Downtime. An excellent concept in your personal life, but not a pleasing one when it is associated with the technology that keeps everyone going.

Merriam-Webster defines downtime as a “time when you are not working or busy.” We all love a weekend with lots of downtimes. But when that downtime involves idling or crippling business, it tends to make us sweat.

So, let me ask you a few questions about downtime at your place of business. When was the last time your company experienced an interruption of technology resources? How often do you experience that kind of downtime? Daily? Weekly? Monthly? Is it unexpected or planned? What are your contingency plans for continuing business when the technology you depend on is unavailable? How much money is lost when business is halted by technology problems? If you are scratching your head trying to figure out the answers to some of these questions, have no fear. You are not alone!

Technology has so infiltrated our lives that we take them for granted. We often forget the complexity of those systems, and what is required to keep them running smoothly. Something like sending and receiving email seems so simple on the surface, yet it involves many layers of communication across multiple computers, servers and networks. Information Technology is a complex ecosystem with many individuals, complex systems that all interconnect and communicate with one another. How we choose to manage those systems can be the difference between success and bankruptcy.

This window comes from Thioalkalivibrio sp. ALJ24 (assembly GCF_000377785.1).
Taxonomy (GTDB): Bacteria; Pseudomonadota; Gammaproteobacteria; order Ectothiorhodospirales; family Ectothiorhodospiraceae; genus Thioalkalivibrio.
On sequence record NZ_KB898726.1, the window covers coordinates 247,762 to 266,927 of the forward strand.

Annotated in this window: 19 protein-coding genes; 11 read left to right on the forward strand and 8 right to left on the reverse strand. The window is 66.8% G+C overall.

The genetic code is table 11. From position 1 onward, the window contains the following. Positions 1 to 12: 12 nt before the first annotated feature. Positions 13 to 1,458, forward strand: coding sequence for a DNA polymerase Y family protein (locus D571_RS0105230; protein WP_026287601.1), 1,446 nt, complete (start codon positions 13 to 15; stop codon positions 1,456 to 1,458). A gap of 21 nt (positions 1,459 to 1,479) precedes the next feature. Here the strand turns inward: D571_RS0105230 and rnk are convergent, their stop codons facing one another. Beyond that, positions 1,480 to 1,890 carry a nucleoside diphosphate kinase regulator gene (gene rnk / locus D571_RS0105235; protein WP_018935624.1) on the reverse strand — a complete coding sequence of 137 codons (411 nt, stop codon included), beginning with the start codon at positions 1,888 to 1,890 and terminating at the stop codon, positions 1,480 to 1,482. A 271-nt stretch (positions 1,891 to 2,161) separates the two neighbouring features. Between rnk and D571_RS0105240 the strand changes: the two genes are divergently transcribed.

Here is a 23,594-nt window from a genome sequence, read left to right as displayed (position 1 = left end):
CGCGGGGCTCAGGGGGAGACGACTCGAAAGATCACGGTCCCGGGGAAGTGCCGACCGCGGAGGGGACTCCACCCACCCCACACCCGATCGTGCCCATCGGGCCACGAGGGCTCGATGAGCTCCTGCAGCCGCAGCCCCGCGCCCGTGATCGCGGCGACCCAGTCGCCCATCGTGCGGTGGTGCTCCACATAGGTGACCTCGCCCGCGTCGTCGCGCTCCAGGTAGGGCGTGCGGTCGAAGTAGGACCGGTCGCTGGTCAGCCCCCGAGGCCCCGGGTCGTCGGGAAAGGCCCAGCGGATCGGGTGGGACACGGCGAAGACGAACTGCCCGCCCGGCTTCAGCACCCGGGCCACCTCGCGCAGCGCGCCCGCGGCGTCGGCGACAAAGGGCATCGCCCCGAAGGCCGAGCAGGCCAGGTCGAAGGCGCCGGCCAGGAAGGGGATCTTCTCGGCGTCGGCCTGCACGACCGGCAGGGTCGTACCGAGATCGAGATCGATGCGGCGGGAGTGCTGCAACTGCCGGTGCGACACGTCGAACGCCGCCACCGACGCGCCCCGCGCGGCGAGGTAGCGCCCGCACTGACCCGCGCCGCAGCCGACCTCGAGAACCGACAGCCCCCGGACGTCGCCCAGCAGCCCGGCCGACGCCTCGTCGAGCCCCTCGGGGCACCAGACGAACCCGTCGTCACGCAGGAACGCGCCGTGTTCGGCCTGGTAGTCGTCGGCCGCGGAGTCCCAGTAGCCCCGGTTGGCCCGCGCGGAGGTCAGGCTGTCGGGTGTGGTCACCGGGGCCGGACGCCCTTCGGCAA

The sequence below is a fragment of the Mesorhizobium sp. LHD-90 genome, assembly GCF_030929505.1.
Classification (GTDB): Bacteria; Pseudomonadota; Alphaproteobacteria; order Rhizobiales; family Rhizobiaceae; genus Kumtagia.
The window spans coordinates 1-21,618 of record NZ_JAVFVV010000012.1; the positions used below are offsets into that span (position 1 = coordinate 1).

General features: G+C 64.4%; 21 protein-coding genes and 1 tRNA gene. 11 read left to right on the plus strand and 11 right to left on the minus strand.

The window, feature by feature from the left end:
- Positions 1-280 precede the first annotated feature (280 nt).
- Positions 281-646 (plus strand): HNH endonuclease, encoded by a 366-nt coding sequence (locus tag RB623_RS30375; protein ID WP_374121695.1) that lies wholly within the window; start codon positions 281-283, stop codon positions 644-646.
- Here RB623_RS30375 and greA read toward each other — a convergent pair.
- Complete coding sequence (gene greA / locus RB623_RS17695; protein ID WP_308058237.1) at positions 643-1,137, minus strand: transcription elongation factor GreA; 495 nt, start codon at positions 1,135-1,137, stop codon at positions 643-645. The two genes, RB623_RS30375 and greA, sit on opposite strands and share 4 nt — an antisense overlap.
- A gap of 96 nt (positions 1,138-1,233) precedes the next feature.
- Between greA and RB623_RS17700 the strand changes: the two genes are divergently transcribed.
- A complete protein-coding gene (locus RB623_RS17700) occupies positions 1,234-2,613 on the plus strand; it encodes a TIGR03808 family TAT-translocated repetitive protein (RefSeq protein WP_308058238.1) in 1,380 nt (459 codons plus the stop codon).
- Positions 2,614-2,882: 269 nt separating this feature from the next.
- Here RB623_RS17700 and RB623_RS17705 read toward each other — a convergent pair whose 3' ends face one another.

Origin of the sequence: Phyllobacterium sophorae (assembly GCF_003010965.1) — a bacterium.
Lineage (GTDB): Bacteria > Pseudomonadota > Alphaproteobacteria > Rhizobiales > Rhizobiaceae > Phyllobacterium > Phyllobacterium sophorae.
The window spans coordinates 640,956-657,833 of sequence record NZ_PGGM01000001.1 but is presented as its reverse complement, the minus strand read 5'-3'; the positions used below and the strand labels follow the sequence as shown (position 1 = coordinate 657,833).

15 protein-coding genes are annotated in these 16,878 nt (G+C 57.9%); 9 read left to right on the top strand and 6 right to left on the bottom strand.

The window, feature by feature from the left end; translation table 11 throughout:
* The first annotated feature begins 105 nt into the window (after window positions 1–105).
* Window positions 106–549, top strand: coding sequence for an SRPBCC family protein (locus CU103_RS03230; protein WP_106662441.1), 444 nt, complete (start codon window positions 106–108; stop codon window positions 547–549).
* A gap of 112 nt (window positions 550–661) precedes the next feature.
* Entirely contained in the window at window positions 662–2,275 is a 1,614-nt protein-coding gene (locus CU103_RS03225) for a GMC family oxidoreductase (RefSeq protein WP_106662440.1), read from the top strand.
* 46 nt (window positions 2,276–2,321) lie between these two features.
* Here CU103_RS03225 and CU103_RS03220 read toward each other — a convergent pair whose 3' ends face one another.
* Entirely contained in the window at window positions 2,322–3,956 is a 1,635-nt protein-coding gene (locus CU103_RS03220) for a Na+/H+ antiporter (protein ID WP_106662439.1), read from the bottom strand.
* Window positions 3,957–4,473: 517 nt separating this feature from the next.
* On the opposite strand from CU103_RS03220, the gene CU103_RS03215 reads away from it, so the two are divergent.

So, what do we do?

Click and pray? Wait for the technological Armageddon to end our business? Run around with the technical equivalent of a fire extinguisher putting out fires? Let’s not. Rather, let’s take a proactive approach to managing our technology, and take control of it rather than letting it control us. Ah, you say. He’s just using metaphors to hide his real goal. Sell more technology! My answer? Yes, I am talking about spending money. Spending money in a planned, proactive way that helps maintain stable, dependable, smoothly functioning information services. Let’s look at an example.

Many of us try to equate the lifetime of a computer to that of a typewriter. When you bought a typewriter, you could expect ten years or far longer out of it. In fact, I still see some of the old IBM electric typewriters from the 80s, and they work fine. We often try to do the same thing with computer technology, and that simply is not possible. Technology changes rapidly. My three-year-old computer is four to five generations old already. The programs that worked fine on my computer three years ago do not function as well after upgrading to the latest version. Also, I have three years of “road miles” on the operating system of the computer that makes it slower and less efficient. All this combined means that the longer I use my computer, the slower—and more frustrating—it becomes. Ever heard someone say, “I turn on my computer, then go get coffee while it starts?”

By proactively replacing our computers, we can help eliminate problems before they happen. I recommend a 5-year rotation schedule for standard use computers and a 3-year rotation for computer-aided design (CAD) and other high-end computing. By proactively replacing computers on this schedule, age-related problems are reduced, and we have a predictable schedule for expenses. Fewer problems, and more likely spending. Sound right?

This same approach can be applied to all of the network technology in your business.

All technology has a functional life span.